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Sunday, October 24, 2010

Deer Food Plots

Deer food plots are becoming very popular for property owners who are trying to not only help the local deer herd survive the winter months but to also provide high nutrient food all year long. In some areas deer populations are increasingly competing with Moose populations that are on the rise, which decreases the amount of browse available for the deer population. It's important to provide crops that will provide food at different times of the year. The photos below are just a few examples of the crops that deer utilize through the fall and winter months, as well as spring summer and fall.
This project also involved the planting of Hemlock three year old seedlings along trails and travel corridors to not only provide feed, but to also provide shelter and to lead deer from their bedding areas into the feed plots. They also planted red oak seedlings and some white pine seedlings.
The property owner also logged portions of the property to remove some of the older trees and to provide tops for winter forage. In subsequent years the food plots will be increased in size and location to provide food throughout the property, additional lime will be added to decrease the acidic conditions of the soils, and additional seedlings will be planted.
This project involved the planting of numerous different strips, including Frigid Forage, corn, soybeans, clover, sugar beets, carrots, and other mixtures specifically designed to provide food at different times of the year.



Moose Hunting 2010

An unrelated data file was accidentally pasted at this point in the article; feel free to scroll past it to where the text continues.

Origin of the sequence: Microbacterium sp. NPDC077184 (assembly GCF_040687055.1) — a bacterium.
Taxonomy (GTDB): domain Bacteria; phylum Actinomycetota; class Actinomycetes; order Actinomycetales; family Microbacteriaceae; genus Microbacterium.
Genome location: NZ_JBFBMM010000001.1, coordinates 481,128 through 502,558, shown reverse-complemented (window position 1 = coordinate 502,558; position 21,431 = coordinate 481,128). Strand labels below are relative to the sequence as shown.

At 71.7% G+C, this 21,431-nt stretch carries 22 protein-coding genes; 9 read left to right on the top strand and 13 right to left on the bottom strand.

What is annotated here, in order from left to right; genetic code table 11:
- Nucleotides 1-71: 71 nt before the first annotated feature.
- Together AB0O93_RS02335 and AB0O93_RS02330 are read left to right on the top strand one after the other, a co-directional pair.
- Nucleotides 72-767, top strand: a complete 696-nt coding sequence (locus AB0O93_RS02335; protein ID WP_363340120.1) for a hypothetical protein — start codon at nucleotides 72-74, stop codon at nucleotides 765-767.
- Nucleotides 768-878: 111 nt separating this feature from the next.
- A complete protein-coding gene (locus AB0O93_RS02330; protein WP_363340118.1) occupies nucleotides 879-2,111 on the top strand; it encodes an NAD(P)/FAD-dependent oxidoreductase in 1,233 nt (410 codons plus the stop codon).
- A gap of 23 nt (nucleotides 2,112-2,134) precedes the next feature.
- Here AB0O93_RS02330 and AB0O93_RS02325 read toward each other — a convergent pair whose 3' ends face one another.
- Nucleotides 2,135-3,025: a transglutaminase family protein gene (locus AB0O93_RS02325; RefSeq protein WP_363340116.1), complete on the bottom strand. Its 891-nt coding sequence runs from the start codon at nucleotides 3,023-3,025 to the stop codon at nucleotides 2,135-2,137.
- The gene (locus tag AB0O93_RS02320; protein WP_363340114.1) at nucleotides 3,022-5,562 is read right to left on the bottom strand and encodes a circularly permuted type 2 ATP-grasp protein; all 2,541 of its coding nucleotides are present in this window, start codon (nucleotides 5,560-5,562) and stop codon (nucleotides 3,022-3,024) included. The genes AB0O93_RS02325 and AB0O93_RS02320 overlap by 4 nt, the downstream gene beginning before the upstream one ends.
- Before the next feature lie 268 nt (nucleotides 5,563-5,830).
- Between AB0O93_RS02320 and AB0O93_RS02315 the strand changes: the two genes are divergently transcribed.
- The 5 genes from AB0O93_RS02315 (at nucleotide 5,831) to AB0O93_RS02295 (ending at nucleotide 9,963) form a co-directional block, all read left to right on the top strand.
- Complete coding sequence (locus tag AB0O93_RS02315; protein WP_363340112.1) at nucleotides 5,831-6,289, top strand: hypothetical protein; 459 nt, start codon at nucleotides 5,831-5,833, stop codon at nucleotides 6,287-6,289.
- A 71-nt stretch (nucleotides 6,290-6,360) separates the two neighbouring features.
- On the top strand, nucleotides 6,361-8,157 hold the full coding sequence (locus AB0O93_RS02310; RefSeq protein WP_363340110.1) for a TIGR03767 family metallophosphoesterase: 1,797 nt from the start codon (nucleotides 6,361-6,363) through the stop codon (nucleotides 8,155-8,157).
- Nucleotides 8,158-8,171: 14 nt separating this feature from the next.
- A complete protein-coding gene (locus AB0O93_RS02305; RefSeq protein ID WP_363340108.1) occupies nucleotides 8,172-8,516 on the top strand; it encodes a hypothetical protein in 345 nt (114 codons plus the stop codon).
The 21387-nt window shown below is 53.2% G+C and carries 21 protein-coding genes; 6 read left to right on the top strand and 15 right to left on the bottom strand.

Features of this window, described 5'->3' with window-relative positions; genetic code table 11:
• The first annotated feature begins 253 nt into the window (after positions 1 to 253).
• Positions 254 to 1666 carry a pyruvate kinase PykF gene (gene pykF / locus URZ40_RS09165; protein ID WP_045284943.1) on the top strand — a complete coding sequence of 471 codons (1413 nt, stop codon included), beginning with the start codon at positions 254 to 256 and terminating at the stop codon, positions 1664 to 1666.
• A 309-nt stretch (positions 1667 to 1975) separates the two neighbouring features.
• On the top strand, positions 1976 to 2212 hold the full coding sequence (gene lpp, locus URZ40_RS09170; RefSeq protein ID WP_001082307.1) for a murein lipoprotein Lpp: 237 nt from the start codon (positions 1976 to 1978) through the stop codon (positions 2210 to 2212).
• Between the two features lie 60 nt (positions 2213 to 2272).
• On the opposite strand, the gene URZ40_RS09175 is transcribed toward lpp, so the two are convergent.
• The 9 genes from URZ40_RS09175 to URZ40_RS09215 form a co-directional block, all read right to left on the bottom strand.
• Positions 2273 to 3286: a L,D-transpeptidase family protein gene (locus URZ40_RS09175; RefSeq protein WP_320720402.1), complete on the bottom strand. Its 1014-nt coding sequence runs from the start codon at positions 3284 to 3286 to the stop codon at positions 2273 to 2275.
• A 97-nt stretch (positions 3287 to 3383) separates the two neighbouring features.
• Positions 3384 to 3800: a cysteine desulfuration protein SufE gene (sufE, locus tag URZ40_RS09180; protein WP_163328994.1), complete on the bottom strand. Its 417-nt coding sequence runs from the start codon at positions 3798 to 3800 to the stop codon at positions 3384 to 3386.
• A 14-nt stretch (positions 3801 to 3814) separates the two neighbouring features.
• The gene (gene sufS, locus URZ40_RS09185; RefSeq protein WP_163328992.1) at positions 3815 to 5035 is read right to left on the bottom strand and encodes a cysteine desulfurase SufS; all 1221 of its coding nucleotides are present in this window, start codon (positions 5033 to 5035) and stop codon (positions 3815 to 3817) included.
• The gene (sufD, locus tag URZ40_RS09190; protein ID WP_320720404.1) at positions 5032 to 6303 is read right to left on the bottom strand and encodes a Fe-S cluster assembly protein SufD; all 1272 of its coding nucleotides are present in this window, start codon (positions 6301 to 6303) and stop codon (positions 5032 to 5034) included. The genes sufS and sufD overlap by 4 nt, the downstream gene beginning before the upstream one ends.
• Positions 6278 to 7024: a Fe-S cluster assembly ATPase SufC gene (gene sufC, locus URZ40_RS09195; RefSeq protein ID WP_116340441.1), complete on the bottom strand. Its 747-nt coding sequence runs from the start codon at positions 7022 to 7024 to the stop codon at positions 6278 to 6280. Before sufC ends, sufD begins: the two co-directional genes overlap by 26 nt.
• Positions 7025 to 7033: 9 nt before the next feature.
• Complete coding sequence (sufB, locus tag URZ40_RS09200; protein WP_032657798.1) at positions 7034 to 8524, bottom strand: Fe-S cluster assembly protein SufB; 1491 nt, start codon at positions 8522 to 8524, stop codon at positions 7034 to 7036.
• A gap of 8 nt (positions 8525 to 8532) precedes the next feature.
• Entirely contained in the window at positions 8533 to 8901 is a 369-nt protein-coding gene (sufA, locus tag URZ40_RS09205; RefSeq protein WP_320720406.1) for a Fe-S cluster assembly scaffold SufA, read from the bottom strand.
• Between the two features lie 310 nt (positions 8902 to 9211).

Well my 2010 moose hunting season has come and gone. It was a beautiful week, fairly mild temperatures, not too much rain, full moon, and crisp mornings. It felt good to get out and experience the bush, spend time with family friends and fellow hunters. Although we weren't successful, I did have an encounter with an eleven point buck that was priceless. I had just arrived at my stand for the morning and noticed a fresh deer bed right where I was going to stand. Within minutes I caught a nose coming around a large Hemlock to my left, I remained motionless and this huge Whitetail emerged broadside at 15 yards. he was dark, huge, and had a sticker tine about 8 inches off his left side. He very cautiously continued to get closer; all of a sudden he stopped and looked directly at me, he knew there was something there, he just couldn't figure out what it was, he dropped his head and quickly raised it again trying to catch me. We played this game for about five minutes, I never moved. At the closest point he was 10vyards away, this moment made my hunt, even though I never saw a moose. It's great to experience such a magnificent animal in his domain.

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